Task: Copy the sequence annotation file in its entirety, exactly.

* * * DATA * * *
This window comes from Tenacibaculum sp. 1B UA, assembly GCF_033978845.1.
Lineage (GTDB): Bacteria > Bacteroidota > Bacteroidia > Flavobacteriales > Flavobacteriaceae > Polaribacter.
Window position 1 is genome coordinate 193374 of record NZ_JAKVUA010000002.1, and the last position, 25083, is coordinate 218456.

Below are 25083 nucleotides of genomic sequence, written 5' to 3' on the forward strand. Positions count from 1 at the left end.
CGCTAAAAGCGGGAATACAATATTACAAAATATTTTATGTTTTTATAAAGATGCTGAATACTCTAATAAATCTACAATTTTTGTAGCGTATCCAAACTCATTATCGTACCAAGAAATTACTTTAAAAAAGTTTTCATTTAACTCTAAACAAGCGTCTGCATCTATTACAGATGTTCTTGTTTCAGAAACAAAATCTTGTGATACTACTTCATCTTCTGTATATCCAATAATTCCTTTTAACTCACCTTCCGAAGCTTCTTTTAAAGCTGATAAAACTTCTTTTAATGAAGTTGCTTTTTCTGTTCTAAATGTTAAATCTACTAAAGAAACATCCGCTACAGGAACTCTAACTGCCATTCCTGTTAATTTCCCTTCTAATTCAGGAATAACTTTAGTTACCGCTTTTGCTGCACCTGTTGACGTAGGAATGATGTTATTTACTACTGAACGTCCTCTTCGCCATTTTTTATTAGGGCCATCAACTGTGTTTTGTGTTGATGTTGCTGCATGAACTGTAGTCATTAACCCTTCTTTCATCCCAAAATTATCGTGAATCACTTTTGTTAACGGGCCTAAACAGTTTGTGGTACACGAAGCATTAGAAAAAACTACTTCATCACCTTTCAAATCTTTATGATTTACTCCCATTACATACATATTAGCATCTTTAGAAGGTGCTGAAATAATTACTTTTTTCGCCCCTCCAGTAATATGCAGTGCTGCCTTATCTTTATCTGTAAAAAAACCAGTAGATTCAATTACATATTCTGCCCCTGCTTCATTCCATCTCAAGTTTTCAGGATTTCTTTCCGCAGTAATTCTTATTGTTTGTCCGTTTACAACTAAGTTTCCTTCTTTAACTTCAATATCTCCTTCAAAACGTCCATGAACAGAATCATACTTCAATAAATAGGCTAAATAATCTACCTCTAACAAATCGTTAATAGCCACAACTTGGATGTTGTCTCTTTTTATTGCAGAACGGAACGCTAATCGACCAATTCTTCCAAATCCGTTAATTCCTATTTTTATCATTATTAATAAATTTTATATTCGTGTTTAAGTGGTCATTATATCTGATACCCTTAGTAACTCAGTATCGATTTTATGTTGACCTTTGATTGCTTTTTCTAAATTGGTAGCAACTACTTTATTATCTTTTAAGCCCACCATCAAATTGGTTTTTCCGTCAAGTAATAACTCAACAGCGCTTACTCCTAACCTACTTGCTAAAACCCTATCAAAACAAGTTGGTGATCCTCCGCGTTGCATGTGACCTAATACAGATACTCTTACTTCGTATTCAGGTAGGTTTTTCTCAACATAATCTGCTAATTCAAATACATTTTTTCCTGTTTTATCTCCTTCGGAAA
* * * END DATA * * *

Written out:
This window comes from Tenacibaculum sp. 1B UA, assembly GCF_033978845.1.
Lineage (GTDB): Bacteria > Bacteroidota > Bacteroidia > Flavobacteriales > Flavobacteriaceae > Polaribacter.
Window position 1 is genome coordinate 193374 of record NZ_JAKVUA010000002.1, and the last position, 25083, is coordinate 218456.

Below are 25083 nucleotides of genomic sequence, written 5' to 3' on the forward strand. Positions count from 1 at the left end.
CGCTAAAAGCGGGAATACAATATTACAAAATATTTTATGTTTTTATAAAGATGCTGAATACTCTAATAAATCTACAATTTTTGTAGCGTATCCAAACTCATTATCGTACCAAGAAATTACTTTAAAAAAGTTTTCATTTAACTCTAAACAAGCGTCTGCATCTATTACAGATGTTCTTGTTTCAGAAACAAAATCTTGTGATACTACTTCATCTTCTGTATATCCAATAATTCCTTTTAACTCACCTTCCGAAGCTTCTTTTAAAGCTGATAAAACTTCTTTTAATGAAGTTGCTTTTTCTGTTCTAAATGTTAAATCTACTAAAGAAACATCCGCTACAGGAACTCTAACTGCCATTCCTGTTAATTTCCCTTCTAATTCAGGAATAACTTTAGTTACCGCTTTTGCTGCACCTGTTGACGTAGGAATGATGTTATTTACTACTGAACGTCCTCTTCGCCATTTTTTATTAGGGCCATCAACTGTGTTTTGTGTTGATGTTGCTGCATGAACTGTAGTCATTAACCCTTCTTTCATCCCAAAATTATCGTGAATCACTTTTGTTAACGGGCCTAAACAGTTTGTGGTACACGAAGCATTAGAAAAAACTACTTCATCACCTTTCAAATCTTTATGATTTACTCCCATTACATACATATTAGCATCTTTAGAAGGTGCTGAAATAATTACTTTTTTCGCCCCTCCAGTAATATGCAGTGCTGCCTTATCTTTATCTGTAAAAAAACCAGTAGATTCAATTACATATTCTGCCCCTGCTTCATTCCATCTCAAGTTTTCAGGATTTCTTTCCGCAGTAATTCTTATTGTTTGTCCGTTTACAACTAAGTTTCCTTCTTTAACTTCAATATCTCCTTCAAAACGTCCATGAACAGAATCATACTTCAATAAATAGGCTAAATAATCTACCTCTAACAAATCGTTAATAGCCACAACTTGGATGTTGTCTCTTTTTATTGCAGAACGGAACGCTAATCGACCAATTCTTCCAAATCCGTTAATTCCTATTTTTATCATTATTAATAAATTTTATATTCGTGTTTAAGTGGTCATTATATCTGATACCCTTAGTAACTCAGTATCGATTTTATGTTGACCTTTGATTGCTTTTTCTAAATTGGTAGCAACTACTTTATTATCTTTTAAGCCCACCATCAAATTGGTTTTTCCGTCAAGTAATAACTCAACAGCGCTTACTCCTAACCTACTTGCTAAAACCCTATCAAAACAAGTTGGTGATCCTCCGCGTTGCATGTGACCTAATACAGATACTCTTACTTCGTATTCAGGTAGGTTTTTCTCAACATAATCTGCTAATTCAAATACATTTTTTCCTGTTTTATCTCCTTCGGAAA